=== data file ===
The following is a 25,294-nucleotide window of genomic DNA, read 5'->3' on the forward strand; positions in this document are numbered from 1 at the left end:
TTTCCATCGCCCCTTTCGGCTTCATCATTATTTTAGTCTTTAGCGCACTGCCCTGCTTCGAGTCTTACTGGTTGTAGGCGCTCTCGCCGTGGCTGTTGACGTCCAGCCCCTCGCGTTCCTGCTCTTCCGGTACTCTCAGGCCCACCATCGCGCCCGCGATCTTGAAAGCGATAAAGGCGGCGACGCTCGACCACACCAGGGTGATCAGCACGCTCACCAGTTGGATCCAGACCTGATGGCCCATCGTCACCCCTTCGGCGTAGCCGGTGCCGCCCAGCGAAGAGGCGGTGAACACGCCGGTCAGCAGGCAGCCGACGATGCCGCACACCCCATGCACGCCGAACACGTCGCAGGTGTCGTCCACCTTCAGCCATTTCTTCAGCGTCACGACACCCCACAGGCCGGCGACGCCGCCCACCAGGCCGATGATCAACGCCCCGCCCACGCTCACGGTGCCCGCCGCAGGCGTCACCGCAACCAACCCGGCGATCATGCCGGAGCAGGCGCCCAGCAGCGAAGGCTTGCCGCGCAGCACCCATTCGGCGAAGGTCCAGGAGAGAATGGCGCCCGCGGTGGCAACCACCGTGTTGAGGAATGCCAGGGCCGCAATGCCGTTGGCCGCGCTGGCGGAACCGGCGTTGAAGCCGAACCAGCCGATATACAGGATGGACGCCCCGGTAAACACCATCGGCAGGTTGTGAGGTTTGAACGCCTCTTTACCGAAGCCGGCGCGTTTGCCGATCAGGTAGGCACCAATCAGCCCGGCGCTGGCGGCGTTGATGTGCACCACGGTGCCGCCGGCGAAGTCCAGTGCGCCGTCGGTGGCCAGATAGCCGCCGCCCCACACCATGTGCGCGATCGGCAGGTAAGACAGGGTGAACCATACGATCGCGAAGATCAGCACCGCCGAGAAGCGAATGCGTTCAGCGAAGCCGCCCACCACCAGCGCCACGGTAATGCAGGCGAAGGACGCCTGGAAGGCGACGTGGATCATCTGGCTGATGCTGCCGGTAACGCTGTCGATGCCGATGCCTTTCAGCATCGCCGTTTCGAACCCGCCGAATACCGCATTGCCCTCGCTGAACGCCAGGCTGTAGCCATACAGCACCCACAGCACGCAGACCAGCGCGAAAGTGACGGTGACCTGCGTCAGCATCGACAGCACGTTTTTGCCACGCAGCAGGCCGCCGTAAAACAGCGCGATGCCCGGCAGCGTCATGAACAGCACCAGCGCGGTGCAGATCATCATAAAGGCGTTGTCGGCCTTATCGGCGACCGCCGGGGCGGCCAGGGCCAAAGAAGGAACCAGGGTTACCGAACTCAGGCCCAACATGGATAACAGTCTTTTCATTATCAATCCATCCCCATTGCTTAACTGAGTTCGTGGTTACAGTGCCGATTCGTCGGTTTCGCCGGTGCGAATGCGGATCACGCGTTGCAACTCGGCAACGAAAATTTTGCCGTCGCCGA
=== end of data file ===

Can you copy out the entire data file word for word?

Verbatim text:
The following is a 25,294-nucleotide window of genomic DNA, read 5'->3' on the forward strand; positions in this document are numbered from 1 at the left end:
TTTCCATCGCCCCTTTCGGCTTCATCATTATTTTAGTCTTTAGCGCACTGCCCTGCTTCGAGTCTTACTGGTTGTAGGCGCTCTCGCCGTGGCTGTTGACGTCCAGCCCCTCGCGTTCCTGCTCTTCCGGTACTCTCAGGCCCACCATCGCGCCCGCGATCTTGAAAGCGATAAAGGCGGCGACGCTCGACCACACCAGGGTGATCAGCACGCTCACCAGTTGGATCCAGACCTGATGGCCCATCGTCACCCCTTCGGCGTAGCCGGTGCCGCCCAGCGAAGAGGCGGTGAACACGCCGGTCAGCAGGCAGCCGACGATGCCGCACACCCCATGCACGCCGAACACGTCGCAGGTGTCGTCCACCTTCAGCCATTTCTTCAGCGTCACGACACCCCACAGGCCGGCGACGCCGCCCACCAGGCCGATGATCAACGCCCCGCCCACGCTCACGGTGCCCGCCGCAGGCGTCACCGCAACCAACCCGGCGATCATGCCGGAGCAGGCGCCCAGCAGCGAAGGCTTGCCGCGCAGCACCCATTCGGCGAAGGTCCAGGAGAGAATGGCGCCCGCGGTGGCAACCACCGTGTTGAGGAATGCCAGGGCCGCAATGCCGTTGGCCGCGCTGGCGGAACCGGCGTTGAAGCCGAACCAGCCGATATACAGGATGGACGCCCCGGTAAACACCATCGGCAGGTTGTGAGGTTTGAACGCCTCTTTACCGAAGCCGGCGCGTTTGCCGATCAGGTAGGCACCAATCAGCCCGGCGCTGGCGGCGTTGATGTGCACCACGGTGCCGCCGGCGAAGTCCAGTGCGCCGTCGGTGGCCAGATAGCCGCCGCCCCACACCATGTGCGCGATCGGCAGGTAAGACAGGGTGAACCATACGATCGCGAAGATCAGCACCGCCGAGAAGCGAATGCGTTCAGCGAAGCCGCCCACCACCAGCGCCACGGTAATGCAGGCGAAGGACGCCTGGAAGGCGACGTGGATCATCTGGCTGATGCTGCCGGTAACGCTGTCGATGCCGATGCCTTTCAGCATCGCCGTTTCGAACCCGCCGAATACCGCATTGCCCTCGCTGAACGCCAGGCTGTAGCCATACAGCACCCACAGCACGCAGACCAGCGCGAAAGTGACGGTGACCTGCGTCAGCATCGACAGCACGTTTTTGCCACGCAGCAGGCCGCCGTAAAACAGCGCGATGCCCGGCAGCGTCATGAACAGCACCAGCGCGGTGCAGATCATCATAAAGGCGTTGTCGGCCTTATCGGCGACCGCCGGGGCGGCCAGGGCCAAAGAAGGAACCAGGGTTACCGAACTCAGGCCCAACATGGATAACAGTCTTTTCATTATCAATCCATCCCCATTGCTTAACTGAGTTCGTGGTTACAGTGCCGATTCGTCGGTTTCGCCGGTGCGAATGCGGATCACGCGTTGCAACTCGGCAACGAAAATTTTGCCGTCGCCGA